Pool pump motor conversion to dual speed - update

I replaced a 1 hp full speed pool pump with a dual speed pump with the goal of hopefully substantially reducing the electric power used. I was concerned if the pump would startup and work with the solar heat on low speed. Testing has shown that it will always startup and work when water is going to the pool directly, ie non-solar. It will also startup and work OK if the water is going through the solar heater, but only with a clean DE filter, or one that is maybe halfway to needing to be cleaned. Without a clean filter the pressure required is too great. So, I'm going to put in the time delay relay system that we discussed in the other recent thread to have it start out at high, then switch to low. Once it gets going on high, I can switch it to low in a minute or so and it then runs solar on low fine.
I also did some power measurements by counting the revolutions of the power meter for a few mins with the pump off, on high, and on low. The pump is using 1/4 the power at half speed as it does at full speed. This means if I run it twice as long at 1/2 speed to move about the same amount of water, it will cost about 1/2 as much. That's great news. Even better is that at 1/2 speed the pump is now perfectly matched to the amount of time it should run for solar. Before for solar heating, it was running about 9 hours a day at full speed, which is more than was needed to keep the water clean. Now it will run 9 hours at half speed, which is enough to keep the water filtered. So, instead of just cutting the power usage by 1/2, I'm actually cutting it to just 1/4. Should be saving about $55 a month in electric cost, making for a quick payback.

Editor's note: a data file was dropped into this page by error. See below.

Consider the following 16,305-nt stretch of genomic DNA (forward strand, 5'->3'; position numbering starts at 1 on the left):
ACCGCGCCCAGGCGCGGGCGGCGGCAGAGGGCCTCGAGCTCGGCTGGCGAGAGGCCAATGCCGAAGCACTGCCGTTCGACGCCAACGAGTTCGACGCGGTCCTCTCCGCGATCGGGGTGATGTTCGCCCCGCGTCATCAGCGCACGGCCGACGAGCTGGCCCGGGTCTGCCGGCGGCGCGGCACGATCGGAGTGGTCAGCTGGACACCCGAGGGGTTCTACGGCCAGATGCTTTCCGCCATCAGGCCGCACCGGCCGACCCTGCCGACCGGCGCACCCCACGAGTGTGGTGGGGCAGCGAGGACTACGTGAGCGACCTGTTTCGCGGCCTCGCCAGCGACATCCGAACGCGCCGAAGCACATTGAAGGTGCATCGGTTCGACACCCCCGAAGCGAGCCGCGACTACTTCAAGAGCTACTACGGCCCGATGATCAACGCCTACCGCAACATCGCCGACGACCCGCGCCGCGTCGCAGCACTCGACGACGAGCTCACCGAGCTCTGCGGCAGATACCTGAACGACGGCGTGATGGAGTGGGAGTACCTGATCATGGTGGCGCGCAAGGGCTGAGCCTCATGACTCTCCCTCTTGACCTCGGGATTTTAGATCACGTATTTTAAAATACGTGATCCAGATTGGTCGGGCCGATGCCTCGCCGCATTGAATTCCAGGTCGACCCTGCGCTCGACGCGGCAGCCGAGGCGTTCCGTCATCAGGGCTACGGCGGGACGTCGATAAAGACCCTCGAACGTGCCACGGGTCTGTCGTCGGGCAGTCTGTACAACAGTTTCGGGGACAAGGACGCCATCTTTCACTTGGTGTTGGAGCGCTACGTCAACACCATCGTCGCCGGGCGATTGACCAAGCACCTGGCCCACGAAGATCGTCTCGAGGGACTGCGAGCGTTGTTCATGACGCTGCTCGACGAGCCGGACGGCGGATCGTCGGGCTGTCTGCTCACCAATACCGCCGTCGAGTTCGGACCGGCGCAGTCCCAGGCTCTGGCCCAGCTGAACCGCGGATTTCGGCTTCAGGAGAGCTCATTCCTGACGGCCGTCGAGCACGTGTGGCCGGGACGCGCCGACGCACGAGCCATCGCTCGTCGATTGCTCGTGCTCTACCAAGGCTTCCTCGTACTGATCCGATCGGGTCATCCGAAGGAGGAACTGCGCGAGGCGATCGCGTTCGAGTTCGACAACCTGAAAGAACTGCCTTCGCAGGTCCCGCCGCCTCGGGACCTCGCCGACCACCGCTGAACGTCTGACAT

Also, found out something else interesting. Before measuring via the power meter, I used a clamp-on ammeter. Looking at amps going from full speed to half only cut the amps by just a little over half. I new this wasn't accurate, but thought that if the power factor was about the same at high and low speed, then it would be a proxy for true power. But obviously the PF must change substantially, because as reported above as measured at the electric meter, the true power used drops to 1/4 at low speed, not just by 1/2 as would be indicated by measuring amps. I guess as the speed drops, more of the power is reactive and less is real.
Bottom line, what I've measured is consistent with what I've read about the substantial savings you can get by going to a dual speed pump. In this case, all I had to change was the motor ($180) and an additonal box, some switches, etc. Still have to add that relay stuff. All in, probably cost $230 total.

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